post-starburst hypotheses

Today I worked out what hypotheses we are testing with the K+A environment research.

(1) Post-starburst galaxies lie in the same range of environments as "all" or "ordinary" galaxies.
(2) Post-starburst galaxies lie in the same range of environments as bulge-dominated or "early-type" galaxies.
These hypotheses were both ruled out by Quintero et al and by Blake et al; in fact hypothesis (1) was very unlikely from the start, since no spectrally or morphologically selected subsample has the same environment distribution as "all" the galaxies ("all" doesn't really have a meaning here).

Indeed, both Quintero et al and Blake et al concluded that the mean or typical environments of K+As is the same as those of disk-dominated or "spiral" or star-forming galaxies. We already know, from work like Blanton et al, that star formation is the galaxy property most tied to environment. This leads to two new hypotheses

(3-weak) Post-starburst galaxies lie in the same range of environments as disk-dominated or "spiral" galaxies.
(3-strong) Post-starburst galaxies, at every measure of A-star excess (A/K), lie in the same range of environments as the subsample of disk-dominated or "spiral" galaxies that has the same value of A/K.

Our results confirm hypothesis (3-strong): Of all the star-formation-rate indicators, it is A-star excess that predicts the environment distribution, not H-alpha (since K+As have none by definition). This fits in with the idea that A/K evolves on timescales that are long like dynamical times.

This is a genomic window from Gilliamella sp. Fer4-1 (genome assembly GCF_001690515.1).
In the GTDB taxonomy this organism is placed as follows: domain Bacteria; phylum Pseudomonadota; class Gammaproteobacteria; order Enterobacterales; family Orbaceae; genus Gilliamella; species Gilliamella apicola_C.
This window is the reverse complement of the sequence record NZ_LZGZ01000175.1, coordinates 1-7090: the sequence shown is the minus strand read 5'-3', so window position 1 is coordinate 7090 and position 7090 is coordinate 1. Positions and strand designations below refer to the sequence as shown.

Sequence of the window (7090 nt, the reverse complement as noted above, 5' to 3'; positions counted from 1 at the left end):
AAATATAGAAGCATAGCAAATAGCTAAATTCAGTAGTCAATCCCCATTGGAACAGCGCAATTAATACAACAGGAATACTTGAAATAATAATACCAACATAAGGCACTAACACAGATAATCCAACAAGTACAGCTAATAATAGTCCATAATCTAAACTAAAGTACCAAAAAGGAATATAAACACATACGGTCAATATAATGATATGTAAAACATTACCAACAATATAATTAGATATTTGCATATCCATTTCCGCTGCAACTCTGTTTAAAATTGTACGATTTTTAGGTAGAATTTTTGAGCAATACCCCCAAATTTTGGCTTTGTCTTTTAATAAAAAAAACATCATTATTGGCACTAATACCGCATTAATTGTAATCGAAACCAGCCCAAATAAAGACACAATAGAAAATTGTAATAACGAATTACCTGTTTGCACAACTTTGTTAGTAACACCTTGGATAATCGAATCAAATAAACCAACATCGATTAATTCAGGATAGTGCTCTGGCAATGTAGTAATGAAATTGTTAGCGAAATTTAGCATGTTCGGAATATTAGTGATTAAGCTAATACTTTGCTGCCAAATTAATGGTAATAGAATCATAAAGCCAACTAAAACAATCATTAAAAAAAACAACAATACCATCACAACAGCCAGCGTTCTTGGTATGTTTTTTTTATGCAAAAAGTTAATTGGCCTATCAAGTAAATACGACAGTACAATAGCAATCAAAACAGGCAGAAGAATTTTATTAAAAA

The only statistically significant deviations we find from (3-strong) are at very small physical scales, where the dynamical time is likely shorter than the lifetime of an A star.


  1. this is a somewhat stronger result
    than similar ones in the literature.
    e.g. Kauffmann et al. came to the
    same qualitative conclusion, but
    focused on the bulk of the population
    (the very lowest Halpha galaxies
    wouldn't have figured much in that
    work). this work shows that even
    the extreme outliers in the population are not caused by environmental effects.

  2. Which Kauffmann et al paper is that?

  3. don't look at it as testing the timescale that A/K evolves over. we know that A stars have a lifetime of about 0.5-1 Gyr, so A/K can't evolve much faster than that.

    look at it as testing the H-alpha timescale, (quenching timescale, if you like that word) since that is what can change rapidly, and H-alpha is what distinguishes "K+A" galaxies from disk galaxies.

    in retrospect, K+A is a misnomer. they're called that to distinguish them from elliptical galaxies, but your environment result shows they are related to disks. of course, disks also have spectra with K and A stars. "K+A" galaxies are more properly zero-H-alpha galaxies. at least they're not still being called "E+A". i dare you to try to rename them again.

    going out on a limb: A/K ratio tells you something about the star formation history over a long time scale, so something like mean age which could be related to mean overdensity (environment). while H-alpha probes the short timescale which could be related to short dynamical times. your last sentence about the deviations sounds like a toss-off, but it could be more.

    of course, this is a blog, so i could be wrong.

  4. bjw: No, it was not a toss-off; it will be one of the results of the paper. Unfortunately, we don't have any deviations at high S/N.